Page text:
Archive for April, 2019

Reality bites

April 25, 2019

This excellent piece from meteorologist Nick Humphrey says it all :

Our Faustian Bargain with the Universe is Up

This is long, but I waste no one’s time. I want to address some issues here as they’ve been stated on multiple groups I follow by commenters related to weather, climate change and the permanence of humanity. Particularly the idea that a) climatologists are the only credible scientists to deal with the problem and discussion of the problem; b) the credibility of the Intergovernmental Panel on Climate Change projections; c) how realistic the assessment is that humans face the likelihood of extinction as part of the ongoing 6th mass extinction already underway; d) the problem with the illness impacting our planet beyond just the changing climate.

1. Climate change is an interdisciplinary problem. Climate scientists are trained in various interconnections within the atmosphere-ocean-cryosphere systems…but they aren’t necessarily trained to understand biosphere impacts, societal impacts, or even all impacts on events in the real environment based on field work if they are more focused on modeling. Or real effects on extreme weather events. Such as the rapid collapse of sea ice and feedback mechanisms. Or the jet stream circulation or hurricanes. Marine biologists, conservation biologists, sociologists, political scientists, geologists, meteorologists, glaciologists, etc, really fill the gap where the climate scientists do not go because it simply isn’t their specialization or have the time to go in their research. I’m a meteorologist, not a climate scientist, but have some academic understanding of global climate and am doing interdisciplinary communication and focusing on extreme weather events and relationship to abrupt climate change.

2. While the IPCC does suggest there are paths to avoiding catastrophic climate change, the IPCC isn’t strictly a “scientific warehouse”.. It involves credible and well-seasoned scientists obviously, but also policymakers and governments who have varuous interests economically, politically and socially, as well as a desire to create a narrative with their populations. I feel like this should be common knowledge that even what the scientists put out (which is already overly conservative as the parties involved in the working groups must come to a consensus and it is based on research 5-10 yrs old), must be vetted by govt negotiators. This is actually one of the issues which tipped me off about how dire the situation was when the 5th assessment came out. Essentially making sure it’s not too dire or shows economic paths to success. Remember, the scientific consensus is already conservative and reality is much worse.

3. The paths laid out by the IPCC are based on the assumption that greenhouse gases can be removed from the atmosphere. Such tech does not exist to scale at this time for obvious regions of energy and land requirements. Paleoclimate records easily show that you aren’t going to simply stop global warming at +1.5-2 C by ending emissions (the current carbon dioxide equivalent concentration is 500 parts of million; 1700s concentration was ~275-280 ppm, even with other greenhouse gases). The 1.5 C report last autumn suggested another 0.6 C of warming was locked in based on recent emissions and we must be net zero carbon by 2050; but this is based purely on emissions from *humans*, removal of carbon on scales of hundreds of gigatons (basically removing what took plants tens of millions of years to sequester…bind as solid matter via plant growth…in *tens of years*…really? With what energy source…what land?) and fast feedback sensitivity. Water vapor…loss of sea ice and albedo…some effects from clouds…other feedbacks which are clearly showing an exponential behavior are simply neglected in models. Even the feedbacks which are easily seen and more quantifiable are accelerating much faster than expected.

4. Speaking of which…Permafrost is melting much faster than anticipated, methane is emitting at a higher rate than expected, nitrous oxide is emitting much faster than expected, sea ice is melting much faster than expected, alpine and polar glacial ice is melting much faster than expected, global forests are experiencing massive tree fatalities, globally acidification is accelerating, the ocean warming is accelerating faster than expected with extreme heat events increasing. The combination of thermal expansion and ice melt is causing a roughly 7 yr doubling time for sea level rise. And more.

5. Essentially, while “first-order” changes have been reasonably anticipated up until recently (carbon dioxide and fast feedback temperature response); however, the “2nd-order” effects of that warming…everything mentioned above and more are deteriorating much faster than modeled. But none of the IPCC projections include these accelerating 2nd-order effects. And these 2nd order changes are beginning to have profound feedback on the overall rate of the 1st-order changes (increasing the rate of global temperature rise) as well as causing their own more intense extremes not captured simply by looking at averages (massive Greenland surface melt in 2012, destabilizing jet stream circulation, weakening Atlantic Meridional Overturning Circulation, extreme heat\drought in Europe in 2003 and 2018-19, decreasing forward speed and prolific rains of tropical cyclones, almost violent swings between polar opposite extremes in some places…extreme cold to extreme heat, extreme floods to extreme drought, etc). Much of these changes and trends are seen either in more detailed modeling or field research from the various disciplines. These changes threaten human civilization adaptability as well as those of other species.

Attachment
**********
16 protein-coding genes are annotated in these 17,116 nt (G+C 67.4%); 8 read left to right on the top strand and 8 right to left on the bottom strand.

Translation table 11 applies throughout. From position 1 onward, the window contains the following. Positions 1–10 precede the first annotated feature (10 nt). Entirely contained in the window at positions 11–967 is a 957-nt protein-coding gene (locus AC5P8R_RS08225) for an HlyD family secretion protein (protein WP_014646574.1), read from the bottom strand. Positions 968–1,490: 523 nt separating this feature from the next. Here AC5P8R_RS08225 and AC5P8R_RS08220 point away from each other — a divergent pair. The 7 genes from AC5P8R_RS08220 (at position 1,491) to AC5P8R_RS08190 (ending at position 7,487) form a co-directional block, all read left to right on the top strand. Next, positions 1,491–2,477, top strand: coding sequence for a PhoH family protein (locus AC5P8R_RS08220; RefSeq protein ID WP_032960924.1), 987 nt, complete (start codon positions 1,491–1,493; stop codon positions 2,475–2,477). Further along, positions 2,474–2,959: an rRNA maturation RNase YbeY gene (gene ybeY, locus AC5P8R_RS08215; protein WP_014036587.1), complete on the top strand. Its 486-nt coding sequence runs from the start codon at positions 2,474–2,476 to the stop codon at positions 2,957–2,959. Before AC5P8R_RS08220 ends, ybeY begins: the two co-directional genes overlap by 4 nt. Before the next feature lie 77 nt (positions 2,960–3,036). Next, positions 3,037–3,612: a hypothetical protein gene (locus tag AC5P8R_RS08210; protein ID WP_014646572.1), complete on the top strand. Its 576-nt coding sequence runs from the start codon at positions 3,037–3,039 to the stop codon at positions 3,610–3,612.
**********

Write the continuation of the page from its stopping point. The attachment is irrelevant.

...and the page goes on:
6. One issue I find is consistently underplayed is the rate of change. Rising 2 C/3.6 F globally in a 1000 yrs is a big difference from rising 2 C in 250 yrs…most of which has occurred in just the past 30-40 yrs. Global land areas are experiencing temp anomalies of +1.6-2 C above preindustrial because of amplication of warming over land. Even worse in the Northern Hemisphere. The ability of ecosystems to adapt is stressed not by the different environmental conditions, but the rapid change and destabilization of the environmental conditions in what amounts to a blink of an eye.

7. Our global problems threatening our extinction and already causing global extinction are not just a climate change problem. It is an entropy and Jevon’s Paradox problem. The former from the 2nd law of thermodynamics. Entropy is the tendency for systems to evolve to disorder the more energy is transformed. More and more waste is being produced (greenhouse gases, plastics, industrial chemical, radiological, pharmaceutical, etc) which is literally turning the planet into a toxic soup, while forests, insects and large wildlife species are being annilhilated at accelerating rates. All in the name of “efficiency” of energy use, which ultimately accelerates consumption of resources (Jevon’s Paradox), but the energy efficiency is “local”, while the greater environmental system of Earth used to produce it is, as mentioned being flooded with useless waste, with the Earth “battery” being ground to dust. From the drive for more money (and worshipping those who take from so many, while those very people starve), to the dreams of electric cars, bigger buildings and artificial intelligence, to the desire to have the biggest, baddest militaries…there is a pathology of destruction which plagues so many humans on this planet. I am not immune to this…we are all complicit, some far more than others, but our increasingly raging planet does not know the difference. We all suffer.